For one thing, no new resorts have a Ma Ruby, 72, who holds court in the open bar-restaurant-salon of Tingum Village. You can't hire a Ma Ruby. She asks guests at breakfast how they slept, and at night what they're planning to do. And will weigh in with seven decades of hard-earned wisdom while watching Dr. Phil in the bar.

And the big resorts surely wouldn't charge a mere $85 a night for a room with private patio shaded by almond trees and seagrapes.

Ruby Percentie's graciousness is legendary, so much so that she was made a member of the British Empire in May, and got to chat with Prince Charles at Buckingham Palace.

Juanita Percentie, the youngest of Ma Ruby's eight children, manages Tingum Village and has built a five-bedroom, five-bath, marble-floored, glass-walled villa nearby on the beach as her generation's contribution to Tingum. It is fabulous enough to be in Malibu, and will soon be available to rent along with the much more modest guestrooms. Ma Ruby proudly calls the new addition, "Juanita's house."

Tingum, by the way, is a Bahamian word that means thingamajig — what you say when you can't think of a word. And it was one of Ruby's children that named the hotel Tingum more than 30 years ago.

Of course the well-heeled cognoscenti stay at the island's half-dozen chic boutique inns. Generations of bon vivants have spent winter weeks at the Pink Sands, re-created by former Island Records owner Chris Blackwell under his Island Outpost company; and the exclusive Dunmore Beach Club, which has only 16 units in 8 well-appointed cottages.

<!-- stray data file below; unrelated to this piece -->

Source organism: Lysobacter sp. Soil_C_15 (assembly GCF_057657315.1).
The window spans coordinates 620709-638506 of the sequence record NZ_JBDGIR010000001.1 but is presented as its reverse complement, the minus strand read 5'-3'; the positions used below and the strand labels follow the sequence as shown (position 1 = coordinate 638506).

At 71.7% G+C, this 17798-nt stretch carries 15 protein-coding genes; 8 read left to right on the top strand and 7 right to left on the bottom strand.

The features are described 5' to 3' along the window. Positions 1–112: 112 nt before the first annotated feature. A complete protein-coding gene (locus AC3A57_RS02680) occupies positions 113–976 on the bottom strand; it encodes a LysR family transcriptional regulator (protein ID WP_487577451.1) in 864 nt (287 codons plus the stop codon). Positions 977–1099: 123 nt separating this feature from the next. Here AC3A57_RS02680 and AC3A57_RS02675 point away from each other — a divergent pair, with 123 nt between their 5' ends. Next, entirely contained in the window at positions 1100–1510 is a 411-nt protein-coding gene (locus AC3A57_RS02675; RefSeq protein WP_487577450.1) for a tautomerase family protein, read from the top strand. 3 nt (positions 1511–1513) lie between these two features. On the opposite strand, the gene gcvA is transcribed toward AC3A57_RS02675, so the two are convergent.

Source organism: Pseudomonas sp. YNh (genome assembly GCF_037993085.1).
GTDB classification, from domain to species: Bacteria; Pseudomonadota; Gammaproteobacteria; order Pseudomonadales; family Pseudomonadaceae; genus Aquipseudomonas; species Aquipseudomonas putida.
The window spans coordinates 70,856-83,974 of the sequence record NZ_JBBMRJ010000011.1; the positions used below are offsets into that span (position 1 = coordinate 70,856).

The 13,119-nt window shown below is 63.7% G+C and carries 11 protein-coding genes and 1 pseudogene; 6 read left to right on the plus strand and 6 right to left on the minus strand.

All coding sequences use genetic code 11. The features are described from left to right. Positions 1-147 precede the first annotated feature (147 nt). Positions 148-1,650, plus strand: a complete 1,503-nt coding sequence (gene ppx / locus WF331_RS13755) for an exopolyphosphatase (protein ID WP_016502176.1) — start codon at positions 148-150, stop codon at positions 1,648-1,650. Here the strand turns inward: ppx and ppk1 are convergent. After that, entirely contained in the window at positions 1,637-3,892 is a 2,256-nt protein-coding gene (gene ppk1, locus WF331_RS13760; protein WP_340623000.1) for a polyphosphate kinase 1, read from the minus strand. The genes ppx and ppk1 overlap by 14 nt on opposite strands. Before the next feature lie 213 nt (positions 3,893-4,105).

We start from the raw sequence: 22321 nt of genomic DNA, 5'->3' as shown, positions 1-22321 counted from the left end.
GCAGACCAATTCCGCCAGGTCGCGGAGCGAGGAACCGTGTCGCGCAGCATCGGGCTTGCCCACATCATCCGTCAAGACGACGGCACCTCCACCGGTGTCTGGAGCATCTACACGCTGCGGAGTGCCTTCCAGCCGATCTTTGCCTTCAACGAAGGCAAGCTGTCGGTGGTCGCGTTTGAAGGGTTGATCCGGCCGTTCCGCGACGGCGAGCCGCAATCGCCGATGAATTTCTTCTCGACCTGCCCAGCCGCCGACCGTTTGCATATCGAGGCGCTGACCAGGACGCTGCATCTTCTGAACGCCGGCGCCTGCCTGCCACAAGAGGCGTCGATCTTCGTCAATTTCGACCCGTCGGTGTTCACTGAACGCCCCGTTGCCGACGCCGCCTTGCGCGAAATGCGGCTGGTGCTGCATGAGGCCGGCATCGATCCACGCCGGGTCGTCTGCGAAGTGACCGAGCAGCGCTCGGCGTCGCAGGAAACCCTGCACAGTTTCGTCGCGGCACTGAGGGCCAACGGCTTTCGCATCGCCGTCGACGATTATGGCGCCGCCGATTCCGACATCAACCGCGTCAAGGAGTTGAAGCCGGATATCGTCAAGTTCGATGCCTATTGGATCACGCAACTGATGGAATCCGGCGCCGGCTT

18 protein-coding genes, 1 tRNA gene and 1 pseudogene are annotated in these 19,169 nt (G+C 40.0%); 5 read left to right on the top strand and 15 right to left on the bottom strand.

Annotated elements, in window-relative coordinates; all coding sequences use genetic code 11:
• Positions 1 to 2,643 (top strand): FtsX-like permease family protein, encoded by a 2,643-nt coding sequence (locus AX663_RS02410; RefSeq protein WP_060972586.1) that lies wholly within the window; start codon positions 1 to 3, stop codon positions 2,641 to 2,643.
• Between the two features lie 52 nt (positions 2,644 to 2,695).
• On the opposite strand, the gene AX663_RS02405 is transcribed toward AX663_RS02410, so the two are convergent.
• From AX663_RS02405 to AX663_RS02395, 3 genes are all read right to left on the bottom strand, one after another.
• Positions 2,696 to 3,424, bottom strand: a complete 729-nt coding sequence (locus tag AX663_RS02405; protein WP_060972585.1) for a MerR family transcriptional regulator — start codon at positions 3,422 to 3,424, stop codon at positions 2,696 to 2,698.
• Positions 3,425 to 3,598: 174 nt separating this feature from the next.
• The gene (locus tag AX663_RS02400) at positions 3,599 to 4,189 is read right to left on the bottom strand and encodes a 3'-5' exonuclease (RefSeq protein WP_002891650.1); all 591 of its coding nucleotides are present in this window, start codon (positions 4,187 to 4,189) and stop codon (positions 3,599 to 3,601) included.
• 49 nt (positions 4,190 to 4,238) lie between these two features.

Honeymooners and couples celebrating anniversaries and birthdays like the cozy Landing, a compound of two 19th-century homes facing the harbor; and the Rock House, a complex of historic buildings including a schoolhouse and 19th-century jail, renovated by the team that designed Gianni Versace's Miami villa.

But most everyone ends up at Ma Ruby's for food and conversation.

And they go to Ruby's son Richard Percentie's Queen Conch seafood shack on Bay Street to eat conch salad, and they meet up at her son Humphrey Percentie's club Vic-Hum on Barrack Street to dance to live Bahamian bands and mingle with the occasional rock stars who drop by.

You can shake the hand of son Lee Percentie, a dentist living in Boston, who is returning home to run for the Bahamian parliament, representing Harbour Island. But he is not yet so important that Ma Ruby can't tell him to shuttle guests to the harbor to catch the ferry.

No big resorts overshadow the small inns and cottage complexes of the island. Pink Sands is the largest complex with 25 one- and two-bedroom cottages, built decades ago among the seagrape and mahogany trees next to the pink beach. Martha Stewart stays here.

But small guesthouses like the Bahama House Inn, a bed and breakfast built in 1796, attract the non-wealthy who want a bit of luxury and history at an affordable price. The seven guestrooms have four-poster beds and writing desks, and the gazebo offers a view of the ocean.

Briland, as the island is known to its 2,000 permanent residents, is an easy long weekend away — about 200 miles from Florida, 60 miles from Nassau. But there is no airport, and you have to take a 10-minute ferry from north Eleuthera, 2 miles away.

Dunmore Town, one of the oldest settlements in the country, was laid out by Lord Dunmore. The Loyalist Governor of Virginia fled the Revolutionary War in the states and was awarded the title of Lord Dunmore, Governor of The Bahamas. Harbour Islanders made handsome livings as ship builders and as workers in a sugar refinement center in the late 1800s.

Tourists began to visit when Bahamas Air flights started to Eleuthera in 1941. And they've been trickling in — no more than 200 at a time on any perfect winter day — ever since.

Find this article at:
http://www.palmbeachpost.com/travel/content/travel/epaper/2006/12/10/a1h_harbour_island_1210.html